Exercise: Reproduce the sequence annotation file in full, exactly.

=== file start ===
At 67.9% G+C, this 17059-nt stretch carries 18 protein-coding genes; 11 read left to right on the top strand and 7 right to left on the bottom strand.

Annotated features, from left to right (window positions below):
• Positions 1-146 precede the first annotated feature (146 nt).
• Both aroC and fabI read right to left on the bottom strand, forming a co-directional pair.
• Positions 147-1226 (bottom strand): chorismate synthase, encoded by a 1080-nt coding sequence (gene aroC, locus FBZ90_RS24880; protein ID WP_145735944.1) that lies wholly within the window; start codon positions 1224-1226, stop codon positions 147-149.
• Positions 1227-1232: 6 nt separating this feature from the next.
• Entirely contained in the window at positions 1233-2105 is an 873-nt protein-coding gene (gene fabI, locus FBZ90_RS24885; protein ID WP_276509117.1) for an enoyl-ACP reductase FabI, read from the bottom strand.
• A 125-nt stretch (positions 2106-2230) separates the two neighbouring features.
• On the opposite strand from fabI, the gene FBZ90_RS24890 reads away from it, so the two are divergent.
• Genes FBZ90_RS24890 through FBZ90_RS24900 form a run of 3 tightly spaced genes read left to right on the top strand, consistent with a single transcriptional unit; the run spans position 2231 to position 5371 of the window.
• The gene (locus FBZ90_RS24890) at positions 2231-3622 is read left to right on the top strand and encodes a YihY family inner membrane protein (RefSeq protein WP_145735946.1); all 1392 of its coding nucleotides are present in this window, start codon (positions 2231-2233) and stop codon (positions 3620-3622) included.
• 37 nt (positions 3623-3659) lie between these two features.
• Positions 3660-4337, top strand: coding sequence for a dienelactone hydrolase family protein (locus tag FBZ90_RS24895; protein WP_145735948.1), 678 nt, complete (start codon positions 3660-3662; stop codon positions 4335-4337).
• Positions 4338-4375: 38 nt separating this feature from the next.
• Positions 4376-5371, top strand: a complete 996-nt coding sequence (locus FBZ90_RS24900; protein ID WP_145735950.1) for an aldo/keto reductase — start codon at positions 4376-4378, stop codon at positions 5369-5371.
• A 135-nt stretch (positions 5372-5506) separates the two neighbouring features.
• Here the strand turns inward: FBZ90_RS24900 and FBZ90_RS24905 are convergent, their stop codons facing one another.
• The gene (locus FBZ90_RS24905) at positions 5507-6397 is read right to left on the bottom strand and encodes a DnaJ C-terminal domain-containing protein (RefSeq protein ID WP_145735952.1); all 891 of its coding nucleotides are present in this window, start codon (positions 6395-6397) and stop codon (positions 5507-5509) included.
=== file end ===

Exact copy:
At 67.9% G+C, this 17059-nt stretch carries 18 protein-coding genes; 11 read left to right on the top strand and 7 right to left on the bottom strand.

Annotated features, from left to right (window positions below):
• Positions 1-146 precede the first annotated feature (146 nt).
• Both aroC and fabI read right to left on the bottom strand, forming a co-directional pair.
• Positions 147-1226 (bottom strand): chorismate synthase, encoded by a 1080-nt coding sequence (gene aroC, locus FBZ90_RS24880; protein ID WP_145735944.1) that lies wholly within the window; start codon positions 1224-1226, stop codon positions 147-149.
• Positions 1227-1232: 6 nt separating this feature from the next.
• Entirely contained in the window at positions 1233-2105 is an 873-nt protein-coding gene (gene fabI, locus FBZ90_RS24885; protein ID WP_276509117.1) for an enoyl-ACP reductase FabI, read from the bottom strand.
• A 125-nt stretch (positions 2106-2230) separates the two neighbouring features.
• On the opposite strand from fabI, the gene FBZ90_RS24890 reads away from it, so the two are divergent.
• Genes FBZ90_RS24890 through FBZ90_RS24900 form a run of 3 tightly spaced genes read left to right on the top strand, consistent with a single transcriptional unit; the run spans position 2231 to position 5371 of the window.
• The gene (locus FBZ90_RS24890) at positions 2231-3622 is read left to right on the top strand and encodes a YihY family inner membrane protein (RefSeq protein WP_145735946.1); all 1392 of its coding nucleotides are present in this window, start codon (positions 2231-2233) and stop codon (positions 3620-3622) included.
• 37 nt (positions 3623-3659) lie between these two features.
• Positions 3660-4337, top strand: coding sequence for a dienelactone hydrolase family protein (locus tag FBZ90_RS24895; protein WP_145735948.1), 678 nt, complete (start codon positions 3660-3662; stop codon positions 4335-4337).
• Positions 4338-4375: 38 nt separating this feature from the next.
• Positions 4376-5371, top strand: a complete 996-nt coding sequence (locus FBZ90_RS24900; protein ID WP_145735950.1) for an aldo/keto reductase — start codon at positions 4376-4378, stop codon at positions 5369-5371.
• A 135-nt stretch (positions 5372-5506) separates the two neighbouring features.
• Here the strand turns inward: FBZ90_RS24900 and FBZ90_RS24905 are convergent, their stop codons facing one another.
• The gene (locus FBZ90_RS24905) at positions 5507-6397 is read right to left on the bottom strand and encodes a DnaJ C-terminal domain-containing protein (RefSeq protein ID WP_145735952.1); all 891 of its coding nucleotides are present in this window, start codon (positions 6395-6397) and stop codon (positions 5507-5509) included.